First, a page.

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Republicans, Democrats Bruised From Iraq Spending Deal Despite Celebrations Of Victory

WASHINGTON (AP) _ Democrats may have lost their fight with President Bush over a timetable for ending the war in Iraq, but they won billions of dollars for farm aid, hurricane victims, veterans and health care for poor children.

After Bush vetoed a $124 billion war funding bill containing $21 billion in unrequested funds _ labeled by the White House as ``excessive and extraneous'' _ White House negotiators signed off on a $120 billion measure containing four-fifths of the additional money.

Congress planned to send Bush the new bill by Friday. The House has scheduled a vote on it Thursday. Although White House spokeswoman Dana Perino said the administration had not seen the final language, aides and lawmakers said administration officials had agreed to its general terms.

The final bill has yet to be released. Lawmakers and staff aides detailed an agreement that would provide about $3 billion in long-sought farm disaster aid, almost $2 billion for veterans medical care and $3.1 billion to implement a 2005 round of military base closures.

All told, there's $17 billion worth of add-ons that Bush didn't seek. Some GOP conservatives were miffed.

``This president and this party have got to rededicate themselves to fiscal discipline,'' said Rep. Mike Pence, R-Ind.

Republicans took solace that spending they considered especially unnecessary had been dropped, including $400 million for low-income energy subsidies _ hardly a priority now that winter is over _ and $663 million to prepare for a possible bird flu epidemic.

More than $600 million to ease shortfalls in the popular State Children's Health Insurance Program, or SCHIP, was included. A $2.3 billion package of homeland security funding was sliced by half. More than $400 million in payments to rural counties hurt by cutbacks in federal logging stayed in the measure.

There's also additional money to improve troop readiness, boost health care for U.S. troops and purchase vehicles that are less vulnerable to mines and roadside bombs.

Long gone is much-mocked money for peanut and sugar beet farmers, Capitol tour guides, avocado and orange growers, spinach producers and grants to Denver and Minneapolis, the host cities for next year's political conventions. Those funds drew scorn from the White House and were dropped from the earlier war funding bill vetoed by Bush.

``We're glad that we were able to strip out the most egregious parts,'' said Rep. Adam Putnam, R-Fla.

The White House grudgingly agreed to accept the added spending in exchange for Democrats dropping restrictions on military operations.

In fact, Democrats initially offered to strip all of the additional money beyond Bush's $103 billion request in exchange for a timetable to end the war in Iraq. But the White House said no; the timetable was dropped and most of the money stayed.

House Appropriations Committee Chairman David Obey, D-Wis., a top negotiator, said any unhappiness among Republicans over the additional money pales when compared to disappointment from Democrats forced to drop the Iraq timetable.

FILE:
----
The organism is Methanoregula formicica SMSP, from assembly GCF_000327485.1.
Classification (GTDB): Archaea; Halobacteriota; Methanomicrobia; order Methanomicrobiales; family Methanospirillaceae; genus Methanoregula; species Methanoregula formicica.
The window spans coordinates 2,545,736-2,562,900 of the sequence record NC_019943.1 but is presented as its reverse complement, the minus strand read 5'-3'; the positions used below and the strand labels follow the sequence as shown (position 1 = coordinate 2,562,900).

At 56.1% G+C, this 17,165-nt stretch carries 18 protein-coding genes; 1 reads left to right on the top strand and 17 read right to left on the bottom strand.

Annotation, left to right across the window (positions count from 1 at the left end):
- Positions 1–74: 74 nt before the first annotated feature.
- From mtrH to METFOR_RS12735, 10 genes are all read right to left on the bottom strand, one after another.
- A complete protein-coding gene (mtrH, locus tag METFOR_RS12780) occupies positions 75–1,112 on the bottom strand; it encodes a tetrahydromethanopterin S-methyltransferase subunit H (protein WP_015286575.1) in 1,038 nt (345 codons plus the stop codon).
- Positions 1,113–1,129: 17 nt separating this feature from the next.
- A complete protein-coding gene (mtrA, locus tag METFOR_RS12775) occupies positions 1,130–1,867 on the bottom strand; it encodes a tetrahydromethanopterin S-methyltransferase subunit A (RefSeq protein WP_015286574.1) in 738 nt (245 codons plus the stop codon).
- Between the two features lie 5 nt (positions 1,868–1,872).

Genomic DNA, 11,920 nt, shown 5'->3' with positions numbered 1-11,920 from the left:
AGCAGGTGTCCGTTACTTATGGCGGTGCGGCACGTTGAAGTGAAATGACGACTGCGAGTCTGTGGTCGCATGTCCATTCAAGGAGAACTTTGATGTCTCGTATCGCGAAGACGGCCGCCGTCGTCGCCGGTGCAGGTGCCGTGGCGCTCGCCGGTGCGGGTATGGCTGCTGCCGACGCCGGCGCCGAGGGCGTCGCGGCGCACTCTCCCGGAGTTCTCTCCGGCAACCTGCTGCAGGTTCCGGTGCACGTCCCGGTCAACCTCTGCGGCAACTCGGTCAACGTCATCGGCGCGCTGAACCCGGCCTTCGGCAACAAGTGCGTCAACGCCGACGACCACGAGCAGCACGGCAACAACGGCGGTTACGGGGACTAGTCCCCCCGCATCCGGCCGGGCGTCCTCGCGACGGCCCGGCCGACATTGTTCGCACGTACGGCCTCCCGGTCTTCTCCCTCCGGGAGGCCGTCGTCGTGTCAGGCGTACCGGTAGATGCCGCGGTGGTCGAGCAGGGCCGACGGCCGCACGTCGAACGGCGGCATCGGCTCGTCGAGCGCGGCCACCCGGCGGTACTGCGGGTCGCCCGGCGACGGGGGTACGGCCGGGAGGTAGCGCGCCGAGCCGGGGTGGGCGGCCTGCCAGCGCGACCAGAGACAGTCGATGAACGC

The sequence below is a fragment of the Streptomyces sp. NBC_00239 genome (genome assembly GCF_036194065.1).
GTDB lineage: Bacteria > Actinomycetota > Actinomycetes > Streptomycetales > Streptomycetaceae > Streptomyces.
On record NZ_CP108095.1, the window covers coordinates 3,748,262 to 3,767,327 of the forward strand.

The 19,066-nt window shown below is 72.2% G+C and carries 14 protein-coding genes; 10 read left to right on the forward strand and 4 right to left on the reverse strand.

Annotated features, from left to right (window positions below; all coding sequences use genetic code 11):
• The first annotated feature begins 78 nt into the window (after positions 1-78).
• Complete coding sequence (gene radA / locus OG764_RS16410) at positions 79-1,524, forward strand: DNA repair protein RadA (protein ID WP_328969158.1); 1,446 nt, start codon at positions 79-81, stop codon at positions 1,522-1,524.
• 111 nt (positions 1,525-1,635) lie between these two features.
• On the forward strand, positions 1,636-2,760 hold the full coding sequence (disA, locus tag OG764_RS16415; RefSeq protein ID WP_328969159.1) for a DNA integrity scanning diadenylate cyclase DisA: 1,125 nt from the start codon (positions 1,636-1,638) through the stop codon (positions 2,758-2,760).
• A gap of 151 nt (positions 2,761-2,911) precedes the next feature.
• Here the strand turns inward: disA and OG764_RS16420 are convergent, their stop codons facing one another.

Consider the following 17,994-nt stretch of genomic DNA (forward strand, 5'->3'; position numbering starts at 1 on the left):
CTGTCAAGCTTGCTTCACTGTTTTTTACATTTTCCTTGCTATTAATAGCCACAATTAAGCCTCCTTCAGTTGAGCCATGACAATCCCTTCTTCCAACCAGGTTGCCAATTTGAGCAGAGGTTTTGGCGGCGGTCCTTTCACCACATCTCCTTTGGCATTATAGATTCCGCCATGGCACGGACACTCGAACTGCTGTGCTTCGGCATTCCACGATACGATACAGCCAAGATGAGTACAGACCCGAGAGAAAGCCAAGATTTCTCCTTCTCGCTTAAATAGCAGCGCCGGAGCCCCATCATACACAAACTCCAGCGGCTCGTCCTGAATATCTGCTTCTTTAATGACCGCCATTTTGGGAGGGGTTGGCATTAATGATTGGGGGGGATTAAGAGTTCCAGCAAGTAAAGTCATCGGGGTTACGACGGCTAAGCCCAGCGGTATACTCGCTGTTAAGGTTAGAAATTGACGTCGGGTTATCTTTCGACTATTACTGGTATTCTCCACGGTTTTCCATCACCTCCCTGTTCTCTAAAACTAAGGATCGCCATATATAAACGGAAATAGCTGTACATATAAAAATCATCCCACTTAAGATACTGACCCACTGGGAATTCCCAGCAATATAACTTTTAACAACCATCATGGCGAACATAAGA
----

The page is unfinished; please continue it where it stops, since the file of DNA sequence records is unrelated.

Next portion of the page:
``I'm sure they are (unhappy),'' Obey said, ``but not nearly as unhappy as we are that the administration won't encounter reality on this stupid war.''

The $120 billion measure would fund the war through September as Bush requested and would not demand troops leave Iraq by a certain date. Nor does it restrict the deployment of units based on readiness standards. However, the bill does threaten to withhold reconstruction assistance if Baghdad fails to make progress on political and security reforms, although the president could waive that restriction.

Announcement of the deal prompted a menacing threat by Moveon.Org, a grass-roots anti-war group that rose to prominence in last year's elections. In a statement released Wednesday, the group said its members were calling to pull out all the stops, including possibly targeting the seats of Democrats who ran on anti-war platforms but vote for the deal.

``This is a key test vote on whether your representative is serious about ending the war,'' MoveOn wrote in an e-mail to lawmakers.

House Speaker Nancy Pelosi declared victory but indicated she will likely vote against it because it doesn't have a timetable for troop withdrawals. Other House Democrats said they, too, would oppose it.

``I'm not voting for anything unless it ends the war,'' said Rep. Maxine Waters, D-Calif.

In order to secure the bill's passage, House leaders are planning to orchestrate two votes on Thursday. The first vote will be on war funding, while the second will be to approve the extra money.

While Pelosi, Waters and other like-minded Democrats are expected to vote against the first amendment on war funds, GOP members will likely make up for the losses. On the second vote, it is anticipated Democrats will be unified in their support for the measure and overcome GOP objections to the extra spending.

Under the plan, the Senate would receive a single bill and cast its own vote by Friday.

Majority Leader Harry Reid, D-Nev., as well as Sens. Hillary Clinton of New York and Barack Obama of Illinois, both leading presidential contenders, declined to say how they intended to vote on the measure. Sen. Christopher Dodd, D-Conn., also a presidential contender, said he would oppose it.
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